The journey for those who flee is long and often beyond human endurance. Many report going without food for up to two weeks and drinking urine to survive. Every point along the hundreds of miles of roads and open desert is dangerous because of the threats of kidnappers and bandits. Some asylum seekers pay smugglers to guide them from their homelands to refugee camps in Sudan and Ethiopia or other places of relative safety. Yet, according to European and Eritrean researchers and activists, a significant number of those who cross the Eritrean-Sudanese border fall prey to human traffickers roaming the area. Some people are intercepted while en route to or from a refugee camp, while others are abducted from camps like Shagarab in Sudan. Still others are abducted while working in nearby agricultural fields, living in border cities like Kassala or even within Eritrea itself.

They are then held in the Sinai while kidnappers extort money from their families—often torturing them as their loved ones listen by cell phone. The ransom demanded for each captive ranges from $25,000 to $50,000, and is largely financed by family members who sell property, beg in churches and take loans from banks and friends, said Sweden-based journalist and human rights activist Meron Estefanos. When the ransom payment arrives via an international network of collaborators, some captives are released, some are sold to another trafficker and others are simply killed. Those who survive torture in the Sinai are taken by traffickers to Egypt’s border and told to run toward Israel.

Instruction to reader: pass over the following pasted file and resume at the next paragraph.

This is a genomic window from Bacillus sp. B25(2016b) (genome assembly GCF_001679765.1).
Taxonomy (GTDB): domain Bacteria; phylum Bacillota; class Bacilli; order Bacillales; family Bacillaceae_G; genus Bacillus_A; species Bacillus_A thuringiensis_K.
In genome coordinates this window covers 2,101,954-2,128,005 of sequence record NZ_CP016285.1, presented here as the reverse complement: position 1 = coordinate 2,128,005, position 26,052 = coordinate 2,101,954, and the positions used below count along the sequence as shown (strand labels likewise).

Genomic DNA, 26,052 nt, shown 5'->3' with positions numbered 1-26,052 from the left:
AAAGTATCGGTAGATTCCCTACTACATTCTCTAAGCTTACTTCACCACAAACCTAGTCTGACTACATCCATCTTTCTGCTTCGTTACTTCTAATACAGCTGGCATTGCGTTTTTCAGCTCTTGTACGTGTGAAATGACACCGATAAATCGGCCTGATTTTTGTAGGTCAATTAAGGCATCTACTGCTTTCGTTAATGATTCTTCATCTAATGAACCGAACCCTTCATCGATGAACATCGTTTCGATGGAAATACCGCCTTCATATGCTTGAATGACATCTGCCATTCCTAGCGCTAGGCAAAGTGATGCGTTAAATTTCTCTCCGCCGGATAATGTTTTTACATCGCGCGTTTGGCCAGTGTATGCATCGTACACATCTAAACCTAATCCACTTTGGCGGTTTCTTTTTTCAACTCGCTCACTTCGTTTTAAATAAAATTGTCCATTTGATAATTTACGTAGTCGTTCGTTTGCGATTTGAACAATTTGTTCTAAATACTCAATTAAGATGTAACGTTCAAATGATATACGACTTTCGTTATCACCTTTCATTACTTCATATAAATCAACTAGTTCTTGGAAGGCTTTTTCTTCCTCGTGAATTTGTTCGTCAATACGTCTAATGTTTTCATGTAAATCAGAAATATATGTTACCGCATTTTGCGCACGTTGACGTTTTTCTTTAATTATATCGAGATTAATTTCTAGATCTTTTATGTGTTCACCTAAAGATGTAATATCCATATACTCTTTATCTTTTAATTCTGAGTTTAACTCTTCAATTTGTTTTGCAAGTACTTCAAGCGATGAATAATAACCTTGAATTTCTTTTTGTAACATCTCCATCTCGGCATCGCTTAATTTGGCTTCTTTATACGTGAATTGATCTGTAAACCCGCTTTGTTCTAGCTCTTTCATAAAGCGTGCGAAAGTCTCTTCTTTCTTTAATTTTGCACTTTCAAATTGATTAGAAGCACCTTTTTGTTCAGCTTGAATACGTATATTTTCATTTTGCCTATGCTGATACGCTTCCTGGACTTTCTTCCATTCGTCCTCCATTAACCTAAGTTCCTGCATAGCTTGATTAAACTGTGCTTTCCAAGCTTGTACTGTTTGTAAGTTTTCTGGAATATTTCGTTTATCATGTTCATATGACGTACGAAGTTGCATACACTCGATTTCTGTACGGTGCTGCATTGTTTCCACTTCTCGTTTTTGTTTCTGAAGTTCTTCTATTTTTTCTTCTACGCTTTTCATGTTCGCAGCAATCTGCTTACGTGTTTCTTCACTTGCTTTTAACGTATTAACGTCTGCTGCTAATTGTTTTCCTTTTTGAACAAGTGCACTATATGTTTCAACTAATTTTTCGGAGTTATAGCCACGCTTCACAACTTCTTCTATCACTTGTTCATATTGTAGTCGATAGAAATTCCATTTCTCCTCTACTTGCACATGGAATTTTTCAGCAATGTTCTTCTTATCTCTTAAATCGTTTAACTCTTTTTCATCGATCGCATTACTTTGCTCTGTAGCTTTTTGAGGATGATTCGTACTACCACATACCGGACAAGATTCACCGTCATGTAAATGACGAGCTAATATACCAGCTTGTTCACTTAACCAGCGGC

Asylum seekers who escape the bullets of the Egyptian border guards and make it onto Israeli soil are stopped by Israeli soldiers. They are taken to a detention facility in the Negev desert. The first wave of Eritrean asylum seekers who arrived in Israel in 2007 were held briefly and then sent in buses to Tel Aviv and expected to fend for themselves. By 2012, Israel responded to the influx of African asylum seekers by building a fence on the border with Egypt, implementing strict immigration policies and detaining asylum seekers for at least three years without trial (since changed to a minimum of one year). The official stance of the Israeli Ministry of the Interior is that the majority of Eritreans are economic migrants who do not deserve the protection and social support afforded to asylum seekers and refugees under international law.


  • arif

    Karachi 08/26/2014 01:59:52 AM

    I don't have the words to describe my feelings after reading about the horror asylum seeks endure. Power to you for highlighting this on going atrocity.

  • Saher

    Amman 10/21/2014 06:05:14 PM

    Great work Tsega, God bless you